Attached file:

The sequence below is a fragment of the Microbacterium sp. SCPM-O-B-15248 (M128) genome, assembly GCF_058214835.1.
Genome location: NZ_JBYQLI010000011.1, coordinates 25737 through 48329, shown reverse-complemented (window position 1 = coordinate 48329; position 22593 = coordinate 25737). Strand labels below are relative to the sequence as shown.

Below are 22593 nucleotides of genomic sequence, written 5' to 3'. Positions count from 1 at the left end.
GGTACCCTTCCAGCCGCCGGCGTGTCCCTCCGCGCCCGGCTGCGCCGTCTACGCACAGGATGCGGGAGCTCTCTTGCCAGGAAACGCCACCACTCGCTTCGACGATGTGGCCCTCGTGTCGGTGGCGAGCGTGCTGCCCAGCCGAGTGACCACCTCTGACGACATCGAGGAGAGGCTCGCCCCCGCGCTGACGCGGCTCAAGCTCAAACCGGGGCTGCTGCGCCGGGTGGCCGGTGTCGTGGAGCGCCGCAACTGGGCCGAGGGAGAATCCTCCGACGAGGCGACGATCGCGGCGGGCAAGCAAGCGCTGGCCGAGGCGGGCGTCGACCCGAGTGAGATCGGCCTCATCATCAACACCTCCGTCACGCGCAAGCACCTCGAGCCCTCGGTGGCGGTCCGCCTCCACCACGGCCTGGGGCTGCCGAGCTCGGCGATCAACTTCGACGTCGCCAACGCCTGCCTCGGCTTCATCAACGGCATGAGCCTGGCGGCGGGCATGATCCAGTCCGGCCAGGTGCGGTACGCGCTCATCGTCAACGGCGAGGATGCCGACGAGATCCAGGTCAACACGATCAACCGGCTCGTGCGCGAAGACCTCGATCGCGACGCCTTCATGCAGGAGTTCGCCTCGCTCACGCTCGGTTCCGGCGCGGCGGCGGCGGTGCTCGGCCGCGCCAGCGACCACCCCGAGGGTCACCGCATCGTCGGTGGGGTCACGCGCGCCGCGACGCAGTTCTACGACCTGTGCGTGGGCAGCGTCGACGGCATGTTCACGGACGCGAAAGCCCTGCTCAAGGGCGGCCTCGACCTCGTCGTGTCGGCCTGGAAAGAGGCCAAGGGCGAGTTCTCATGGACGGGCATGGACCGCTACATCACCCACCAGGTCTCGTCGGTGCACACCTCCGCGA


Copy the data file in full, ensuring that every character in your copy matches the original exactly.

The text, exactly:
The sequence below is a fragment of the Microbacterium sp. SCPM-O-B-15248 (M128) genome, assembly GCF_058214835.1.
Genome location: NZ_JBYQLI010000011.1, coordinates 25737 through 48329, shown reverse-complemented (window position 1 = coordinate 48329; position 22593 = coordinate 25737). Strand labels below are relative to the sequence as shown.

Below are 22593 nucleotides of genomic sequence, written 5' to 3'. Positions count from 1 at the left end.
GGTACCCTTCCAGCCGCCGGCGTGTCCCTCCGCGCCCGGCTGCGCCGTCTACGCACAGGATGCGGGAGCTCTCTTGCCAGGAAACGCCACCACTCGCTTCGACGATGTGGCCCTCGTGTCGGTGGCGAGCGTGCTGCCCAGCCGAGTGACCACCTCTGACGACATCGAGGAGAGGCTCGCCCCCGCGCTGACGCGGCTCAAGCTCAAACCGGGGCTGCTGCGCCGGGTGGCCGGTGTCGTGGAGCGCCGCAACTGGGCCGAGGGAGAATCCTCCGACGAGGCGACGATCGCGGCGGGCAAGCAAGCGCTGGCCGAGGCGGGCGTCGACCCGAGTGAGATCGGCCTCATCATCAACACCTCCGTCACGCGCAAGCACCTCGAGCCCTCGGTGGCGGTCCGCCTCCACCACGGCCTGGGGCTGCCGAGCTCGGCGATCAACTTCGACGTCGCCAACGCCTGCCTCGGCTTCATCAACGGCATGAGCCTGGCGGCGGGCATGATCCAGTCCGGCCAGGTGCGGTACGCGCTCATCGTCAACGGCGAGGATGCCGACGAGATCCAGGTCAACACGATCAACCGGCTCGTGCGCGAAGACCTCGATCGCGACGCCTTCATGCAGGAGTTCGCCTCGCTCACGCTCGGTTCCGGCGCGGCGGCGGCGGTGCTCGGCCGCGCCAGCGACCACCCCGAGGGTCACCGCATCGTCGGTGGGGTCACGCGCGCCGCGACGCAGTTCTACGACCTGTGCGTGGGCAGCGTCGACGGCATGTTCACGGACGCGAAAGCCCTGCTCAAGGGCGGCCTCGACCTCGTCGTGTCGGCCTGGAAAGAGGCCAAGGGCGAGTTCTCATGGACGGGCATGGACCGCTACATCACCCACCAGGTCTCGTCGGTGCACACCTCCGCGA